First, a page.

Former Lake Placid Middle/High School Principal Robert Schiller hands Lake Placid Central School Board President Phil Baumbach a petition of almost 600 names of people who are demanding that School Superintendent Randy Richards resign during the Feb. 21 meeting. Richards, seen at the far right, had admitted to and apologized for using inappropriate language when referring to female employees.
Lake Placid Central School District Superintendent Randy Richards must go, and he must go now, according to hundreds of district residents.
At the School Board’s Feb. 21 meeting, retired Middle/High School Principal Robert Schiller presented Board President Phil Baumbach with a petition signed by almost 600 people who want Richards to resign immediately.
“It is my opinion that if the board does not act and Dr. Richards does not resign upon receiving this petition, that the ramifications would be catastrophic for the school district,” Schiller said during the public comment period.
Schiller and many others have been asking Richards to resign and putting pressure on the School Board to force the issue since December, after it was learned that the superintendent had used inappropriate language when referring to female employees, including the word “bitchy.” Richards apologized for his actions in a districtwide letter in early December, but that hasn’t stopped Schiller and members of the recently formed Community Alliance for Responsible Excellence in Education (CAREE) from their mission to oust Richards from his job.
“The questions remain, the solution seems obvious, yet nothing has been resolved,” Schiller said, reading from a prepared statement. “So tonight we will change the dialogue and the direction of the debate. Tonight the school board must take notice and act. Tonight is the night that this board of education will hear the voice of a collective of the school community. Although each board meeting has had community input, this meeting will raise the bar in dramatic fashion.”
With almost 600 names on the petition, Schiller said that number is significant, as it represents the number of voters who typically pass a school budget. In actuality, 746 people voted on the 2011-12 school budget May 17, 2011. Voters also elected Herbert Stoerr to the board with 501 votes and re-elected Baumbach with 476.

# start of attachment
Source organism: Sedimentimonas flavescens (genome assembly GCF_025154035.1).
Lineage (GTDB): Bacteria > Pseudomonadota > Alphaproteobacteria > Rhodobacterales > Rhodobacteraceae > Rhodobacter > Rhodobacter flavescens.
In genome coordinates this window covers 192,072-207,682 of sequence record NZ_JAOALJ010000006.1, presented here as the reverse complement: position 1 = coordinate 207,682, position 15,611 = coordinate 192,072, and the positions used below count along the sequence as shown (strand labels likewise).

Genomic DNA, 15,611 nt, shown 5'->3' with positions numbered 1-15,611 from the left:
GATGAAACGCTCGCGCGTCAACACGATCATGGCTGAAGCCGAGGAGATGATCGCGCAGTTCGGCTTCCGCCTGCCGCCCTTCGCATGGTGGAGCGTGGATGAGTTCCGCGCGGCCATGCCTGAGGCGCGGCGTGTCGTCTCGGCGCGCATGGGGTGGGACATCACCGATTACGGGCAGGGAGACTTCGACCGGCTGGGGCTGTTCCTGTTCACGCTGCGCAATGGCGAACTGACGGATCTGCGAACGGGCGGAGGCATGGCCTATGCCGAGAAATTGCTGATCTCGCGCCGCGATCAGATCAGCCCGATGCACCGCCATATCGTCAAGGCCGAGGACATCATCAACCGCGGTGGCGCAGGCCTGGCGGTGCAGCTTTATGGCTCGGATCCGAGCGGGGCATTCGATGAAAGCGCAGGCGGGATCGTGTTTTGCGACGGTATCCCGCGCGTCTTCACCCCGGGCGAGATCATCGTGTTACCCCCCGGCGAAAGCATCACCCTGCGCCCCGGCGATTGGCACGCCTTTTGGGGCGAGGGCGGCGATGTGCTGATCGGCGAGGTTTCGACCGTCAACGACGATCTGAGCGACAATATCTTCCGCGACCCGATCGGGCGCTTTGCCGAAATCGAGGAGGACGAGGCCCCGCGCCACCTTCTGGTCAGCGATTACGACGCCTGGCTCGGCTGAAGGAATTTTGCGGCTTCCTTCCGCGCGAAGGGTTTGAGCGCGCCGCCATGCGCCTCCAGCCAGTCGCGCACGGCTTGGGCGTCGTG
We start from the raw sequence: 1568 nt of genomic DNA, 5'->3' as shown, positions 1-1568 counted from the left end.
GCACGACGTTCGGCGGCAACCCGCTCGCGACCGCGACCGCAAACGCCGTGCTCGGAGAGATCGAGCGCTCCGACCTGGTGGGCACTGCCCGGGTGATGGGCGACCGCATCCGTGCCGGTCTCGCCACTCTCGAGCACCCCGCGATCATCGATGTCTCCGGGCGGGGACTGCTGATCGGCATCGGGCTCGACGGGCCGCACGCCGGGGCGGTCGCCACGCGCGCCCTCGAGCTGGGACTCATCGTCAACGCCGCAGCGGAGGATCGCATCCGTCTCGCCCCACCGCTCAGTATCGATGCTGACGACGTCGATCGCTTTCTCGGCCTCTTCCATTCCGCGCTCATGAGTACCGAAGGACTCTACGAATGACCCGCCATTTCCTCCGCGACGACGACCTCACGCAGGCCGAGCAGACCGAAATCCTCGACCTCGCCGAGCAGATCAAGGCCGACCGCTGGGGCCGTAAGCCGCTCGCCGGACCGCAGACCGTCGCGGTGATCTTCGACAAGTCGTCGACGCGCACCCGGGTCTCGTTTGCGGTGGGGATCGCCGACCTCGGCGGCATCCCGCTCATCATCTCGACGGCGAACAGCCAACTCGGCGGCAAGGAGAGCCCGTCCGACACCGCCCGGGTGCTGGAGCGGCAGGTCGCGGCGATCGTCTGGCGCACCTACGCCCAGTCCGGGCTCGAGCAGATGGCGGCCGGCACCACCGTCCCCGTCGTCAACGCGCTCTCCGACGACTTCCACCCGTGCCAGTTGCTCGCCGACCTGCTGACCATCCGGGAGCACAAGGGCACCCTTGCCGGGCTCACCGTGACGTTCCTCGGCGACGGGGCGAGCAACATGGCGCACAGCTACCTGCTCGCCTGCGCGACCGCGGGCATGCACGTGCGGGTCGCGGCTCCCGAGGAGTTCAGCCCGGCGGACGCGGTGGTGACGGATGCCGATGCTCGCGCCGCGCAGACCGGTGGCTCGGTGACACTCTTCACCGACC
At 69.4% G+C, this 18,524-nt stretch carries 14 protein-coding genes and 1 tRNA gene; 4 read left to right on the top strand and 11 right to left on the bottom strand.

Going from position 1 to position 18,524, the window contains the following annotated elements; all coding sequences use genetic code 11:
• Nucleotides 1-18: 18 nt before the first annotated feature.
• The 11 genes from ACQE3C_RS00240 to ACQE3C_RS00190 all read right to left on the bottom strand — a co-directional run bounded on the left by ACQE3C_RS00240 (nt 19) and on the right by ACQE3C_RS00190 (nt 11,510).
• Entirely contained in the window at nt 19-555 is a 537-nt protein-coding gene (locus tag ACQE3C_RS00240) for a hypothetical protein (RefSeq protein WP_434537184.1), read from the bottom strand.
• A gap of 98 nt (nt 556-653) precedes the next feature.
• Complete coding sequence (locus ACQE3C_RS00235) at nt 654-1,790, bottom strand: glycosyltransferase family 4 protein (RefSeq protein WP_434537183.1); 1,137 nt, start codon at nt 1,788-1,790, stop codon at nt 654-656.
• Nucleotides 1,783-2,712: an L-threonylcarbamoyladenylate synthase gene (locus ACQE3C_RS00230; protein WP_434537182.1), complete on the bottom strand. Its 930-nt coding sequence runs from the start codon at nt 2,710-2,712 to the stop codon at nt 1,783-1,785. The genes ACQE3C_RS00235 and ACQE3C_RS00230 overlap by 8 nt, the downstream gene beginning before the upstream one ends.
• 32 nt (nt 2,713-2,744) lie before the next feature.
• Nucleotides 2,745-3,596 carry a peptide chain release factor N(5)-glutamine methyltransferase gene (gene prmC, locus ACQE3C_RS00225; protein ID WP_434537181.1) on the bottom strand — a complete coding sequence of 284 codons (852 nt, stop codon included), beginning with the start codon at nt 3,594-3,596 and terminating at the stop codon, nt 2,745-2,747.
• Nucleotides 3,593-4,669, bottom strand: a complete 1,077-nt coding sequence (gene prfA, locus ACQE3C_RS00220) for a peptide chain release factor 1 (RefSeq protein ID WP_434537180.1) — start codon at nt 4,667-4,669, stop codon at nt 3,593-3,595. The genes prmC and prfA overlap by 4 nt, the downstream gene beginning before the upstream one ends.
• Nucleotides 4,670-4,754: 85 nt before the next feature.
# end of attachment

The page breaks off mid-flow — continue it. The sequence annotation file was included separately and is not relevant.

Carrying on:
“It’s important that the school board listen to the voice of the constituents,” Schiller said. “The teachers, the students, the parents and the people of Lake Placid deserve better.”
Schiller’s speech was followed by half a minute of applause and two more speakers, including Tricia Garrett, a mother of three and longtime substitute teacher.
“I can’t believe it’s come to this,” Garrett said, adding that she has spoken to a number of teachers, students, parents and community members about the School Board and the superintendent. “Sadly, none of them seem happy with the status of our district ... The Lake Placid Central School District needs an intervention, and we need it now.”
Garrett said she has seen the morale of the school community go up and down over the tenure of five school superintendents, “But it has never been remotely this bad. We do not just have a hostile working environment; we have a toxic working environment, where fear prevails and bullying and intimidation are motivating factors. This is unacceptable. We need to restore respect and a positive working environment right now so that our students learn from a positive model.”
The School Board immediately went into executive session for a “tenure discussion” after more than 60 chairs in the Elementary School cafeteria were folded and put away.
Baumbach has said in previous media reports that the School Board is standing behind Richards and that discussing personnel matters in public would be “inappropriate and non-productive.”
In March 2011, Lake Placid Middle/HIgh School Principal Katherine Mulderig filed a complaint of discrimination for gender bias, sex discrimination and harassment with the U.S. Equal Employment Opportunity Commission (EEOC) charging Richards with making inappropriate comments to her when proposing a job change. The EEOC made a decision on the complaint Feb. 10 and ruled against Richards, Mulderig's attorney, Phillip Steck of Cooper Erving & Savage in Albany, said in a phone interview with the Valley News Feb. 22. He would not comment on the ruling.
Neither Richards nor Baumbach could be reached by press time for comment.